05/25/2012 09:08 am ET Updated Jul 21, 2012

"The Common Pursuit": Halls of Poison Ivy

At what point does the zeal of youthful idealism wear off? In Simon Gray's play The Common Pursuit, now in a rather prosaic revival by the Roundabout Theatre Company, it erodes slowly over time until dreams become a distant mirage and betrayals, professional and personal, turn the erosion into a landslide.

For the sextet of Cambridge students - five young men and the girlfriend of one - who set out to start a new literary magazine in the 1960's, the years take an exceptionally heavy toll. Compromise and infidelity, both to scholarly standards and to one another, alter the landscape and lower expectations. Each in his way becomes the thing he once most despised.

The magazine, to be named Common Pursuit, is the brainchild of Stuart Thorne. It will be dedicated solely to literary excellence, focused on poetry, and Stuart has recruited four other students to join him in the enterprise. To the suggestion that his criteria might be elitist, he responds "well, someone has to be elitist."

The group he brings together is a cross-section of collegiate types. There is Humphry Taylor, a poet-philosopher who is the brightest of the lot and, at the outset, a closet gay; Nick Finchling, a chain-smoking, incipient alcoholic whose flamboyance is matched only by his egotism; Peter Whetworth, a sexoholic history major nicknamed Captain Marvel for his prowess between the sheets; Martin Musgrove, a moneyed and enthusiastic outsider whose essay on cats is rejected for the first issue; and Marigold Watson, Stuart's devoted girlfriend and a sort of cheerleader for the project.

Lest anyone doubt Stuart's passion for poetry, we see him in the opening scene leap from Marigold's embrace - coitus quite literally interruptus - to recruit Cambridge's leading poet into contributing some verse to the fledgling magazine. Back in his rooms, the others argue over whether they are listening to Vivaldi or Bach and indulge in the old undergraduate pastime of denigrating the literary merits of their peers.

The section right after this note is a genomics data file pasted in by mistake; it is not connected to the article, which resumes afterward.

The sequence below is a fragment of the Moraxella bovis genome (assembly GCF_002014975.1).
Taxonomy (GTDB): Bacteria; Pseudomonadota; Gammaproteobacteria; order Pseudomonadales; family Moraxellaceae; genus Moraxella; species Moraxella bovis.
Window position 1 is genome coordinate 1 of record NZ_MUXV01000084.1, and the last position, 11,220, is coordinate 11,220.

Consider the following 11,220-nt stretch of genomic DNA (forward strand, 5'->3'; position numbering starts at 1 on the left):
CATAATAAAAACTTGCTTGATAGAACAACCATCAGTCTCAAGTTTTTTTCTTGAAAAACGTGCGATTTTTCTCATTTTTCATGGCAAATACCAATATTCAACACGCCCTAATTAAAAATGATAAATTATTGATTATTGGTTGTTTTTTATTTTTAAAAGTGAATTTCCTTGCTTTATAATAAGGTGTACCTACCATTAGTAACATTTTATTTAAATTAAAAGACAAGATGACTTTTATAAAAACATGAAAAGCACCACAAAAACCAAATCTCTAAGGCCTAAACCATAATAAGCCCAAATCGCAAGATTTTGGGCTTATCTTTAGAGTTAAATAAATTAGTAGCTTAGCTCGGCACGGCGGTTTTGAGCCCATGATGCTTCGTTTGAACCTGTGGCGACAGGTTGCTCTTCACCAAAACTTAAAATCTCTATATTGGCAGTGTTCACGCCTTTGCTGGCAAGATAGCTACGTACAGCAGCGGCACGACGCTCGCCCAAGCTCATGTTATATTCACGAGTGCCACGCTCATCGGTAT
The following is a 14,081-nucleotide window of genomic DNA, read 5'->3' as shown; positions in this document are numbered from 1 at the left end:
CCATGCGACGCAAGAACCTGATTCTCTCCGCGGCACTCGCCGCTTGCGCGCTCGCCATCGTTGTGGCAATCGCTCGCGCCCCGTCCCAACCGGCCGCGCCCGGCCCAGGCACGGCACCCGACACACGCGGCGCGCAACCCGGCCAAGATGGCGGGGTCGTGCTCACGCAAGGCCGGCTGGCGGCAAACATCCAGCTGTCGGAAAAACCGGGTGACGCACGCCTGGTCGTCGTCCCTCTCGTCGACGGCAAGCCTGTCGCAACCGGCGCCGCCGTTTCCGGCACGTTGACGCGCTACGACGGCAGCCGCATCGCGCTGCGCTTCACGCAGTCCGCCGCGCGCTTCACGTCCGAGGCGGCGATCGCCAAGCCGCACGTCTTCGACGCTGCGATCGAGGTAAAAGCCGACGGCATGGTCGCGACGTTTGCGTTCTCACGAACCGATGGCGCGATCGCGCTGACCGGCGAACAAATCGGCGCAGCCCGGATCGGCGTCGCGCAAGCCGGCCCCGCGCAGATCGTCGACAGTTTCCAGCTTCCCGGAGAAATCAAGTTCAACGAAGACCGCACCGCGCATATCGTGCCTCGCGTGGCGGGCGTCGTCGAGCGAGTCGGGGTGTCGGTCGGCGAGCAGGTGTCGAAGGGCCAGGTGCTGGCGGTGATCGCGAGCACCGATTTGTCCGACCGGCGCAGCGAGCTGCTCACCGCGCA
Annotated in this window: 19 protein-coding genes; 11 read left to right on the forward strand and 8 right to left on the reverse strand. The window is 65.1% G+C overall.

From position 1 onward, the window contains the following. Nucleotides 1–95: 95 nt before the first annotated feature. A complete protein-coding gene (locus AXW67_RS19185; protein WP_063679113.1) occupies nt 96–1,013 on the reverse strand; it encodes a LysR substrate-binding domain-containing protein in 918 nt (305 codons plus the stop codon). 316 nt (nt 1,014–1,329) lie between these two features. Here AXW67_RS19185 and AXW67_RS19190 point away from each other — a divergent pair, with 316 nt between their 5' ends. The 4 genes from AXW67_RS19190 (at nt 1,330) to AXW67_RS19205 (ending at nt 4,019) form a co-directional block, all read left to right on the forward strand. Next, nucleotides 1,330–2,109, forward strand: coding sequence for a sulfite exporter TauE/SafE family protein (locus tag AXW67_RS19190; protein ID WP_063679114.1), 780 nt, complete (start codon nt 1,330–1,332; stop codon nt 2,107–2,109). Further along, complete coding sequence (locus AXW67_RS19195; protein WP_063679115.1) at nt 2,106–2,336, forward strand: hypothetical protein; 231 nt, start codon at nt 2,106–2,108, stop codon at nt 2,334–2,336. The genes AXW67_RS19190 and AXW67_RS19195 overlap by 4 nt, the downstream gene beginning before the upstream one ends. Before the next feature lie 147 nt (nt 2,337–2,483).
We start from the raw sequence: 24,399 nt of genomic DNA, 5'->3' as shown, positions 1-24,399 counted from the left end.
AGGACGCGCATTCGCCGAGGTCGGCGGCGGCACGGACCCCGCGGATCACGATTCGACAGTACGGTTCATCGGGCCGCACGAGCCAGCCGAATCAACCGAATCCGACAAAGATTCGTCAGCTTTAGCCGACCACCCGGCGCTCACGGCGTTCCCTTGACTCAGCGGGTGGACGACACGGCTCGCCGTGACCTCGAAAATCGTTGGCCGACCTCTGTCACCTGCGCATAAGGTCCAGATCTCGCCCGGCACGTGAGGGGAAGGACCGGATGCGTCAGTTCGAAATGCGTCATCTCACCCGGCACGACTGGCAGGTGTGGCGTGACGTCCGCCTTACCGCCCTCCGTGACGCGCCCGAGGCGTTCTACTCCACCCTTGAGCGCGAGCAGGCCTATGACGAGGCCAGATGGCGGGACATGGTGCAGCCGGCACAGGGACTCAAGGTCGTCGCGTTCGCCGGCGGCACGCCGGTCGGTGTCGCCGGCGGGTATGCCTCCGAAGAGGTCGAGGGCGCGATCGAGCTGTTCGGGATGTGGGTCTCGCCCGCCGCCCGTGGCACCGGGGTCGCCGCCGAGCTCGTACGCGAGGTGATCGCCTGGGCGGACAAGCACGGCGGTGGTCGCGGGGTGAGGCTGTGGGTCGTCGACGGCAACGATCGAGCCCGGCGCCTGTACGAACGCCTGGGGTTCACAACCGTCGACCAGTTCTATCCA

Fast forward nine years and disillusion has already set in. The past two numbers of the magazine have failed to appear, the printers haven't been paid, and eviction notices on its office have been issued. On top of it all, Marigold is pregnant. Only the London Arts Council can save Common Pursuit from going under and Stuart learns he may not be the final arbiter on literary merit after all. One man's poetry may be another's doggerel and vice versa.

If there is any fizz left in this bubbly and ultimately sad play, it has gone flat in the current revival. The exuberance of the opening scene is forced and any humor is mostly lost in the rushed delivery of some of the lines. The acerbity of the zingers with which the individual characters skewer their literary rivals - vitriol being a Gray trademark - is oddly diluted. And while there is a sense of sorrow over the treachery inflicted among these onetime friends, it is more gloomy than poignant.

Gray, who died in 2008, made a career of writing plays set in academia, and was himself a university lecturer. Among his more frequently revived plays are Butley (1971) and Quartermaine's Terms (1981). The Common Pursuit was first produced in 1984, directed by Harold Pinter, and revised by Gray a few years later.

The Roundabout revival, directed by Moises Kaufman, never quite finds either the passion with which the magazine is launched or the depth of disappointment at the duplicity that follows. Some of the roles are miscast. Kristen Bush is consistently convincing as Marigold. Josh Cooke and Jacob Fishel have their moments as Stuart and Martin, respectively, and Tim McGeever is stoic as Humphry.